Bobby Dalbec was included in the pool of players the Red Sox invited to the resumption of spring training earlier this month both to continue his development and have him available to the major league team if needed.
Those plans were temporarily derailed when the 25-year-old infielder tested positive for COVID-19 while home in Arizona on June 7.
Dalbec arrived in Boston on June 30, was tested again and quarantined until July 10. He rejoined the team on Saturday but has yet to play in an intrasquad game.
“I was asymptomatic the entire time. No spike in fever,” Dalbec said Wednesday. “I never felt tired, no body aches, nothing. I had my [sense of] taste and smell the whole time. I obviously consider myself lucky.
“Obviously it’s a serious thing. The last thing I want is anyone on the team to feel uncomfortable with me being around . . .They weren’t going to let me come back if I wasn’t good to go.”
Even so, Dalbec said he has been careful with his interactions
“I’m not going up to anyone right away if I make them feel uncomfortable,” he said. “Speak when spoken to and get my work in.”
Dalbec spent most of the shutdown in Arizona working out and felt he was ready before the positive test surprised him.
“The first day I was a little nervous,” he said. “I tried to calm myself down.”
Dalbec could make his major league debut this season. He can play first base and third base and over the last two seasons has hit 59 home runs in the minors.
“I feel ready to go. It’s just when they feel I’m ready to go,” he said.
Lefties to IL
Lefthanders Darwinzon Hernandez, Eduardo Rodriguez, and Josh Taylor tested positive for COVID-19 earlier this month. All three gave permission to manager Ron Roenicke to discuss their status.
They won’t be ready for the start of the season next week but are doing well and could soon be cleared to start working out at Fenway Park.
But when the Red Sox placed Hernandez, Rodriguez, and Taylor on the injured list on Wednesday, a terse news release did not mention why or what injured list they were on.
Per instructions from Major League Baseball, teams are not allowed to cite COVID-19 for injury list assignments. Nor are they allowed to publicly acknowledge the existence of the COVID-19 related injured list, which was created for this season.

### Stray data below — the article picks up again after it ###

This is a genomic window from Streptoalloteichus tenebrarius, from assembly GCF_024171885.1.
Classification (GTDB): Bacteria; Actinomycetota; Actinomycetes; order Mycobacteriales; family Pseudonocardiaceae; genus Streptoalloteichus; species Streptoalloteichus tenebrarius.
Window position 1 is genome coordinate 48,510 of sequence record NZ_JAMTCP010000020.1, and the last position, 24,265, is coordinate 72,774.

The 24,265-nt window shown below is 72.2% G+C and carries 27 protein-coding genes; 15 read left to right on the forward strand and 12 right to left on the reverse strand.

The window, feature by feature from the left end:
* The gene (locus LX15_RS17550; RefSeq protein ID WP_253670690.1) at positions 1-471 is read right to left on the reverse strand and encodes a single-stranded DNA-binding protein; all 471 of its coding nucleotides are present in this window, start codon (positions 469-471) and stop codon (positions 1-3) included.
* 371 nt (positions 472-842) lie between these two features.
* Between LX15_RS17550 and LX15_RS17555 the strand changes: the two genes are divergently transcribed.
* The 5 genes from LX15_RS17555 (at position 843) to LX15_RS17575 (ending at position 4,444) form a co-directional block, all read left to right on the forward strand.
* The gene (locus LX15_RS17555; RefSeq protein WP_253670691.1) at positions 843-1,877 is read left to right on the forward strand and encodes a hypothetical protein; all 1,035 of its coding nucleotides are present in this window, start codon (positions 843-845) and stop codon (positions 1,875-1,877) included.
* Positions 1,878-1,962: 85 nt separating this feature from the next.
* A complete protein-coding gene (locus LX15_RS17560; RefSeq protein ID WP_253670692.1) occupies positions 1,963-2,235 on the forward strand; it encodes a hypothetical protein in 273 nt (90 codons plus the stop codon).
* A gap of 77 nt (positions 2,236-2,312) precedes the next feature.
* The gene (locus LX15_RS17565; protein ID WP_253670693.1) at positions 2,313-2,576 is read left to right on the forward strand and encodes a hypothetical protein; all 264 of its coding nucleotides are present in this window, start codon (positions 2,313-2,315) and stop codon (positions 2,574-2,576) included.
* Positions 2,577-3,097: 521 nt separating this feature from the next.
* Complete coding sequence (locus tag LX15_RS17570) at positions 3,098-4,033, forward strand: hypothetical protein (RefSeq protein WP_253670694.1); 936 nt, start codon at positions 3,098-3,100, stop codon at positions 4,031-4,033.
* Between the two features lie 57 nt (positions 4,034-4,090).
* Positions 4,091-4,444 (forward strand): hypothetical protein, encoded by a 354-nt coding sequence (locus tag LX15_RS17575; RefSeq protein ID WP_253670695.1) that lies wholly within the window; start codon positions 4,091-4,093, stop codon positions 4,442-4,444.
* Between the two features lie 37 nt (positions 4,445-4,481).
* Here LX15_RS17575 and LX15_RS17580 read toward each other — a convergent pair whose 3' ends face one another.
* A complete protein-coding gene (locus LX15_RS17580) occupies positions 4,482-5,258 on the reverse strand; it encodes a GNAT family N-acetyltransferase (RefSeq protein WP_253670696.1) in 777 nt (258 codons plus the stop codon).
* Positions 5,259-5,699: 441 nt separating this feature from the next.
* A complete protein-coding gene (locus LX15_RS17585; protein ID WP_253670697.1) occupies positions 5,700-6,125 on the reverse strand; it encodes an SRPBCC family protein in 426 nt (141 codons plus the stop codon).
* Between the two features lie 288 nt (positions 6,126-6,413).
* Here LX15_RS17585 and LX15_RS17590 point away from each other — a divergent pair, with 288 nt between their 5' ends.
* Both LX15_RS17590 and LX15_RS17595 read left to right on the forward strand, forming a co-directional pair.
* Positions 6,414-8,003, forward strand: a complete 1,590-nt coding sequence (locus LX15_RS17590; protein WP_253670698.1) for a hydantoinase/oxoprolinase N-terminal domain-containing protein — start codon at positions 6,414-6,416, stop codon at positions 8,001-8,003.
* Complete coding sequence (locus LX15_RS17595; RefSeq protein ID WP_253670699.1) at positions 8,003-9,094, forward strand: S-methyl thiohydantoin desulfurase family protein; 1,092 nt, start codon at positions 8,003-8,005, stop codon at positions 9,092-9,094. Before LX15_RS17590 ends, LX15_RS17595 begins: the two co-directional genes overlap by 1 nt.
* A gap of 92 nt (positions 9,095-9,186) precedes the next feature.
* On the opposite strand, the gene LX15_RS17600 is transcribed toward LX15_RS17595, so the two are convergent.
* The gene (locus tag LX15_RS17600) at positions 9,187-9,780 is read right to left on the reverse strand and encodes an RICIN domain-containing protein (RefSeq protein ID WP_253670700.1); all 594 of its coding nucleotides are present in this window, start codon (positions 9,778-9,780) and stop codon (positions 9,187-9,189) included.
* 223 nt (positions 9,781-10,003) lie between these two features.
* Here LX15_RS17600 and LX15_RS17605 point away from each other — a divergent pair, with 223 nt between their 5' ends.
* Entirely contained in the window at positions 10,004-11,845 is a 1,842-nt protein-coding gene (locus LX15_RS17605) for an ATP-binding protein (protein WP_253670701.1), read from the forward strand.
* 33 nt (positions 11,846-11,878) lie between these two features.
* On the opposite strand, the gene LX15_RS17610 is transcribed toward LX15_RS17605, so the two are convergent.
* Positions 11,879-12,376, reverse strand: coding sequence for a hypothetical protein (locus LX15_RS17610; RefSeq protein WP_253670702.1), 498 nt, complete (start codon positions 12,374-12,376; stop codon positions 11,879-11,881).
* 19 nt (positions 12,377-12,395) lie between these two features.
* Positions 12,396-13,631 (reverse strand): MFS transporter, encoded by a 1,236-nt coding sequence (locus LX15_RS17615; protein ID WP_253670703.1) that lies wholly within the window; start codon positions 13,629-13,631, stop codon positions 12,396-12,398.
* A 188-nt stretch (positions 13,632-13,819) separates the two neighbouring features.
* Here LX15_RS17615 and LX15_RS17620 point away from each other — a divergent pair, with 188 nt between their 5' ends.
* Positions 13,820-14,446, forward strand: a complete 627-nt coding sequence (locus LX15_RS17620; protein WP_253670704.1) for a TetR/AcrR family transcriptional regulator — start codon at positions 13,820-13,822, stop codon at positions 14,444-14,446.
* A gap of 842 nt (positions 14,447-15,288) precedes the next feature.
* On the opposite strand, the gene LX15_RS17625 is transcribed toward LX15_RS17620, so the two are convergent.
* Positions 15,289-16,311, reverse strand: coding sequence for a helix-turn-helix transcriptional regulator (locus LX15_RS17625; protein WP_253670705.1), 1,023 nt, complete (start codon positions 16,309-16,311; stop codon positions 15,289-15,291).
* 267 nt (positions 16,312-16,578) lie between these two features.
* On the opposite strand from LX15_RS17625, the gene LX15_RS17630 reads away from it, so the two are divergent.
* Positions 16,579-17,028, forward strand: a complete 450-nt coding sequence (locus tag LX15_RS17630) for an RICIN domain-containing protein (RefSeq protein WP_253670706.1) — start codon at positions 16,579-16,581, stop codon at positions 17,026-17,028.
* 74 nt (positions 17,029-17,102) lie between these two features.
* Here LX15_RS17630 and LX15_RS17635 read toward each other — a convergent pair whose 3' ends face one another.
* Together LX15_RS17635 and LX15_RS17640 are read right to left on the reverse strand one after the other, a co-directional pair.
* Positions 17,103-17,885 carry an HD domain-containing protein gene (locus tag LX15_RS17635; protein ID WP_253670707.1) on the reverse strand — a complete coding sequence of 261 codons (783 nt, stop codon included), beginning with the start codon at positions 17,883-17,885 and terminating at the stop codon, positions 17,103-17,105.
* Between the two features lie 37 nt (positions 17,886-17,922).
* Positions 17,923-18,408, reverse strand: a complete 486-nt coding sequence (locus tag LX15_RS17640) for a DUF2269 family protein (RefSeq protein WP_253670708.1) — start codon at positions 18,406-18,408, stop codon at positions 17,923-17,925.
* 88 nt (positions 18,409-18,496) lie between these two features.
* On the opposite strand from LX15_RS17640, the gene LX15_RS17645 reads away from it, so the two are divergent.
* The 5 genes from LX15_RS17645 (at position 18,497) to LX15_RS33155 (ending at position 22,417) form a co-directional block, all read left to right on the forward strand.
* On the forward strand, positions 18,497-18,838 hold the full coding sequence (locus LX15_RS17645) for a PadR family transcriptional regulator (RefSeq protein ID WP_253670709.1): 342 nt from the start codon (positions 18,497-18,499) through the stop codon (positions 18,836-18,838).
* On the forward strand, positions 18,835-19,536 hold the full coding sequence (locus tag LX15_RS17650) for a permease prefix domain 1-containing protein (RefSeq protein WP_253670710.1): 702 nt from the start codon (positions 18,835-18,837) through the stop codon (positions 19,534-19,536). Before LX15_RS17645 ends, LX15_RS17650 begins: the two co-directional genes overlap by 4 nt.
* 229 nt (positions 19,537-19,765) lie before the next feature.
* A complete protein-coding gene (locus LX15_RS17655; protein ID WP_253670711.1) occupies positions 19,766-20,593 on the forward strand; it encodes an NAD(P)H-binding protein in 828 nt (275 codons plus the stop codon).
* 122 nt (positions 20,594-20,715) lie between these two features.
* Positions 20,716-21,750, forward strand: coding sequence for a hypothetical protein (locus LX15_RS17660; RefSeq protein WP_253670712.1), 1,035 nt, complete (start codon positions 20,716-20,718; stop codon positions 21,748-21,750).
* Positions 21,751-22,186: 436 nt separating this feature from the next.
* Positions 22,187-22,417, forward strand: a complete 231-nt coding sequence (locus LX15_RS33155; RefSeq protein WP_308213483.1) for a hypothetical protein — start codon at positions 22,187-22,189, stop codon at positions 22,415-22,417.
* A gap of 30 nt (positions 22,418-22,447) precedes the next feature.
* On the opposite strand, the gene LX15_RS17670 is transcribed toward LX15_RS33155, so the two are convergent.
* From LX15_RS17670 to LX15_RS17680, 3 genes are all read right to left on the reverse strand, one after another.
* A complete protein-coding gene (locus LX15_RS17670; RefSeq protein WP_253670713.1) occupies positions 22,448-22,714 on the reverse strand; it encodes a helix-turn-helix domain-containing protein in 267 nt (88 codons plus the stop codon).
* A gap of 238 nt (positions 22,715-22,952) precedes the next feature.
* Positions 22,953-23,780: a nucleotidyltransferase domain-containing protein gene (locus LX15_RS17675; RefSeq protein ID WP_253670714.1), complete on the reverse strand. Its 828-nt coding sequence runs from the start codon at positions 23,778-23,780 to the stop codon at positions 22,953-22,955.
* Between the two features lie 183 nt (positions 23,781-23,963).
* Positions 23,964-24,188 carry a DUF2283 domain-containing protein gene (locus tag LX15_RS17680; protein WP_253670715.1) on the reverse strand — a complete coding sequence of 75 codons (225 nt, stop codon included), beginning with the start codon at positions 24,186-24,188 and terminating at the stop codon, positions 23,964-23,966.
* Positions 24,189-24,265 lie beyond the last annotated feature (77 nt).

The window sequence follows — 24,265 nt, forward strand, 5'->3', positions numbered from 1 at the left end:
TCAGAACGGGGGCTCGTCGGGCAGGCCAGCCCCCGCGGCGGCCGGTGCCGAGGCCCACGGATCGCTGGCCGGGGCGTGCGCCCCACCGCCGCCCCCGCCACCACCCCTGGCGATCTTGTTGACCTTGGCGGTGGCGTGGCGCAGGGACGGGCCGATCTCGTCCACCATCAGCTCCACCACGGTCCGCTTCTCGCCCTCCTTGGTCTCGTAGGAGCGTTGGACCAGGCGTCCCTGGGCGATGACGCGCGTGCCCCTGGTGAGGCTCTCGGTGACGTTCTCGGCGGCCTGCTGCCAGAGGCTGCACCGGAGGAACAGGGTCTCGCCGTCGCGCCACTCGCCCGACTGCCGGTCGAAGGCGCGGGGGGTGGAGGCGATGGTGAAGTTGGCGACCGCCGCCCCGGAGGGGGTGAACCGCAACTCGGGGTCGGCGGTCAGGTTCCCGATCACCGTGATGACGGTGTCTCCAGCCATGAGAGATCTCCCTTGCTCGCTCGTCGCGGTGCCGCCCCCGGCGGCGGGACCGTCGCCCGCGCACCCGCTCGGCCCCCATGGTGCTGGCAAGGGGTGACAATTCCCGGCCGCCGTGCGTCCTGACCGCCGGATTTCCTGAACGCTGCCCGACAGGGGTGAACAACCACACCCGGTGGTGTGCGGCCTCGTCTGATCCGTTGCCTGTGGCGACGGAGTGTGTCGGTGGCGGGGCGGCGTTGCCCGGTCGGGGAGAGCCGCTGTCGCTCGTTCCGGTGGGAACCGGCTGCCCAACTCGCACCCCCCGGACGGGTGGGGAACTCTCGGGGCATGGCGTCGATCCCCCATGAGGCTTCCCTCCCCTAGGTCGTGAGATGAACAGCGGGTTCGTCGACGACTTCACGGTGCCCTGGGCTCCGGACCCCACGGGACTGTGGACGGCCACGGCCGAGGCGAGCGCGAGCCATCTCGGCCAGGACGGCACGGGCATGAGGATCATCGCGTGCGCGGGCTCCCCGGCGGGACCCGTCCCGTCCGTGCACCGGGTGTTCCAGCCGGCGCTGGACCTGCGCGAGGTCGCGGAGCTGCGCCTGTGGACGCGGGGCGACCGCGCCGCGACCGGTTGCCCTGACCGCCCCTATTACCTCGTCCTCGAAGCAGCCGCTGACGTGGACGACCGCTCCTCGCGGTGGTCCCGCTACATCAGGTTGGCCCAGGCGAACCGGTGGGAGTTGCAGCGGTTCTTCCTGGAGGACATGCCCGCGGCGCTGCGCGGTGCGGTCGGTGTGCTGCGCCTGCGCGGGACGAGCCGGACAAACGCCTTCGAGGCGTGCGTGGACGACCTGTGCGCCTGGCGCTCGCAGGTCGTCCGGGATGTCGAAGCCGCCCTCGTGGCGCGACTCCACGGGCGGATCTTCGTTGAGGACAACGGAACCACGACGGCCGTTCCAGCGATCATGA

As opposed to the usual 10-day injured list, the COVID-19 IL is open-ended. A player could be on it for one day while waiting for the result of a test or indefinitely.
It’s likely to be used often this season. So even if a player is truthful about why he is out, the official designation will be left open for interpretation.
To return to their team, any player who tests positive must test negative twice at least 24 hours apart, be without a fever for 72 hours, and compete an antibody test.
A team doctor and MLB’s Joint COVID-19 Health & Safety Committee also must approve.
Roenicke said all three pitchers should be back on the roster by early August.
Fenway Park now has a large tent adjacent to the home dugout. It covers six rows of seats over six sections of the dugout boxes. A similar structure is being built next to the visitors’ dugout.
With only nine players and three coaches allowed in the dugout at a time for social distancing purposes, teams had the option to create auxiliary spaces in lieu of extra players and coaches sitting in the stands.
Some of seats under the tent were removed to make more space.
“There’s a lot of room in there. It looked good,” Roenicke said.
The Red Sox signed their fourth-round pick, University of Hawaii lefthander Jeremy Wu-Yelland. He took a bonus of $200,000, well below the slot value of $487,900.
The only unsigned pick is fifth-rounder Shane Drohan, a lefthander from Florida State. The Sox have $479,900 remaining in their bonus pool. His slot value is $364,400.
The Sox have not announced the signing of third-round pick Blaze Jordan. But he has reportedly agreed to a bonus of $1.75 million.
Split ‘em up?
The Sox are leaning to an even split of the 30-man roster they’ll have to start the season. But they could go to 16 pitchers. “I know what I want to do and that’s probably 15 and 15,” Roenicke said. “But when we get to these last few games we’ll have a better idea. The starting pitching has a lot to do with that.” . . . The Sox again experimented with recorded crowd noise, something the players have said they wanted as opposed to a quiet ballpark. It’s a steady buzz that grows louder when the ball is put in play or an out is recorded . . . Jackie and Erin Bradley announced they are expecting a second child, a boy.